Tick Size and Adverse Selection: Spurious Effects Arising from Serial Correlation

48 Pages Posted: 17 Mar 2009 Last revised: 30 Mar 2012

See all articles by Lynn Doran

Lynn Doran

McDonough School of Business; Georgetown University - Department of Accounting and Business Law

Michael A. Goldstein

Babson College - Finance Division

Evgenia V. Golubeva

University of Oklahoma - Division of Finance

Eric N. Hughson

Claremont McKenna College - Robert Day School of Economics and Finance

Date Written: March 15, 2009

Abstract

In this paper, we demonstrate using a simple model that reducing tick size may either reduce or increase adverse selection. Therefore, the effect of tick size on adverse selection is an important empirical question. At the same time, we demonstrate that the standard asymmetric information models used to estimate effects of informed trading rely on econometric techniques that may give spurious results. Using simulations from an equilibrium model with no asymmetric information but endogenously determined market orders, we demonstrate that standard techniques may generate a positive asymmetric information component even when the true one is zero, and that this upward bias in the adverse selection component is affected by tick size. This bias occurs in part from serial correlation of order flow that may increase under sufficiently small tick sizes due to orders being split.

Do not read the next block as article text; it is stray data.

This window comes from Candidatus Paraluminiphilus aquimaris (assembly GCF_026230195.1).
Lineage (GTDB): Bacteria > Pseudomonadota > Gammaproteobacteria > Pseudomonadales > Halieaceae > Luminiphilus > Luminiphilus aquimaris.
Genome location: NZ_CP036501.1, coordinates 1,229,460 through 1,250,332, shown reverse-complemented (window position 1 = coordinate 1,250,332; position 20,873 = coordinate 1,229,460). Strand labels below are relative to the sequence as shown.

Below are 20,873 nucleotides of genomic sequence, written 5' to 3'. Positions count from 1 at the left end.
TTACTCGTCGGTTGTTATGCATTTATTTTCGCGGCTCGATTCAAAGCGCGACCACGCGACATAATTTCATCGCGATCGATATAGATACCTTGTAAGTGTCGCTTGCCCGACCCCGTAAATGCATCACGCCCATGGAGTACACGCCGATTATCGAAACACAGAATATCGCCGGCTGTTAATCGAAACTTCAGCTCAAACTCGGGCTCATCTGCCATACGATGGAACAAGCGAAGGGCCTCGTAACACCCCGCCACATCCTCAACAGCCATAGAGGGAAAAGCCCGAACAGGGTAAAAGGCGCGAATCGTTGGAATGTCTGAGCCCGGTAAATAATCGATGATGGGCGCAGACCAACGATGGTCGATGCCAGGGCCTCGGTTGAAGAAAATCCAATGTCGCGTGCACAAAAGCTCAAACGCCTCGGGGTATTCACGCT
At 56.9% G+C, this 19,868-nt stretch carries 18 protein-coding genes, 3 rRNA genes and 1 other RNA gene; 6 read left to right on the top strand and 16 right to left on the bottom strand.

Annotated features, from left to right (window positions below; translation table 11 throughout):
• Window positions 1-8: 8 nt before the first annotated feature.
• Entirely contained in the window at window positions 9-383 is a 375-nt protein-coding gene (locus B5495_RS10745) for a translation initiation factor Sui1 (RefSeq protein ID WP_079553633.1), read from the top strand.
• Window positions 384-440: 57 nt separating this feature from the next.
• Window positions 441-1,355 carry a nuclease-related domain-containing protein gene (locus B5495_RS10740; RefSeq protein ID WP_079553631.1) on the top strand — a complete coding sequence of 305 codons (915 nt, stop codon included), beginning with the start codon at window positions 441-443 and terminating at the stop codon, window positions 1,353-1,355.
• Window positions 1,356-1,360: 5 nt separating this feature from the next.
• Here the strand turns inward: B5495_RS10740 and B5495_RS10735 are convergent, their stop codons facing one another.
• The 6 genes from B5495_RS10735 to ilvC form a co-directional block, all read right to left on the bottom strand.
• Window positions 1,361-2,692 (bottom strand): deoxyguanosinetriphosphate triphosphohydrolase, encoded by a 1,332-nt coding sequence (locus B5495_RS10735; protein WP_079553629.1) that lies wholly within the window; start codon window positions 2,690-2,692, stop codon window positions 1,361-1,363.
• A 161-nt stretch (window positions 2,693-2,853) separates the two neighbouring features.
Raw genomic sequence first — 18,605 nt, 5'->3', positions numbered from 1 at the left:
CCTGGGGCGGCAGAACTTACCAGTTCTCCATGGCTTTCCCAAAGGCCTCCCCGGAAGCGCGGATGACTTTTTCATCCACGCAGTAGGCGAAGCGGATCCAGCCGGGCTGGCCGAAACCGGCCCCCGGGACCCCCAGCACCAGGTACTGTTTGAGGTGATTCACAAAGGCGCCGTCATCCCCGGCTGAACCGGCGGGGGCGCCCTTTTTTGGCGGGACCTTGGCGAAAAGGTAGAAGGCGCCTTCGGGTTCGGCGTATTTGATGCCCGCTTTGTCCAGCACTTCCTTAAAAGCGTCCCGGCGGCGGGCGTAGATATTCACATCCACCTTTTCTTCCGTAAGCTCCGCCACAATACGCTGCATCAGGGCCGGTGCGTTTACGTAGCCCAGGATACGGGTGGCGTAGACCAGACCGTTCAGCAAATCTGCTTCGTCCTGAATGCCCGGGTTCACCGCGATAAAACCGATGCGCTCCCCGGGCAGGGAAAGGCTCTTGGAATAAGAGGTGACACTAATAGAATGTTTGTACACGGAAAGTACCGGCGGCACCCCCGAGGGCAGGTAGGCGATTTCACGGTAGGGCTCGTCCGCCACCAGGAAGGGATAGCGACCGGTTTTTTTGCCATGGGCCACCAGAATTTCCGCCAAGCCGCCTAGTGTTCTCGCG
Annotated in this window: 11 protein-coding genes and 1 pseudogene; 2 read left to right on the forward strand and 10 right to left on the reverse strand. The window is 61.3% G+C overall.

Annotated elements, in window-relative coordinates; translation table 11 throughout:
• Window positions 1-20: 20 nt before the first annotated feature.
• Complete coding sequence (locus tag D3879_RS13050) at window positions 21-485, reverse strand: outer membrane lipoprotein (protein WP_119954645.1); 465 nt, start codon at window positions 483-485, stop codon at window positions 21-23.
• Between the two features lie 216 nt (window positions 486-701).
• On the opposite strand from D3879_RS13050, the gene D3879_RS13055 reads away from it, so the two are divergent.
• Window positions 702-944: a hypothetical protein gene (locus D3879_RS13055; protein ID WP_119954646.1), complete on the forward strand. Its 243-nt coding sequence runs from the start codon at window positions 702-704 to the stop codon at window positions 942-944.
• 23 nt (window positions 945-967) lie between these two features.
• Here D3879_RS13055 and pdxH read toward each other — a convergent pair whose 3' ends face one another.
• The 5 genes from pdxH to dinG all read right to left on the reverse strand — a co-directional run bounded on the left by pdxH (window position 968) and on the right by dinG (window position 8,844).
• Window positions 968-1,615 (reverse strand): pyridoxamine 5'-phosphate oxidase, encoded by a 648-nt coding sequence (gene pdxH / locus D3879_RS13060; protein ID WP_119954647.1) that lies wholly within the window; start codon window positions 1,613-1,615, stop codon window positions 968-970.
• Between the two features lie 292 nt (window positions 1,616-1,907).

Keywords: tick size, adverse selection, serial correlation

JEL Classification: G00

Suggested Citation

Lanz Doran, Lynn and Goldstein, Michael A. and Golubeva, Evgenia V. and Hughson, Eric N., Tick Size and Adverse Selection: Spurious Effects Arising from Serial Correlation (March 15, 2009). Available at SSRN: https://ssrn.com/abstract=1360323 or http://dx.doi.org/10.2139/ssrn.1360323

Lynn Lanz Doran

McDonough School of Business ( email )

Georgetown University
Washington, DC 20057
United States
202-687-2688 (Phone)

Georgetown University - Department of Accounting and Business Law ( email )

McDonough School of Business
Washington, DC 20057
United States

Michael A. Goldstein

Babson College - Finance Division ( email )

320 Tomasso Hall
Babson Park, MA 02457-0310
United States
781-239-4402 (Phone)
781-239-5004 (Fax)

HOME PAGE: http://faculty.babson.edu/goldstein/

Evgenia V. Golubeva (Contact Author)

University of Oklahoma - Division of Finance ( email )

307 West Brooks
Room 205A, Adams Hall
Norman, OK 73019
United States
405-325-7727 (Phone)
405-325-7688 (Fax)

Eric N. Hughson

Claremont McKenna College - Robert Day School of Economics and Finance ( email )

500 E. Ninth St.
Claremont, CA 91711-6420
United States
909-607-3664 (Phone)

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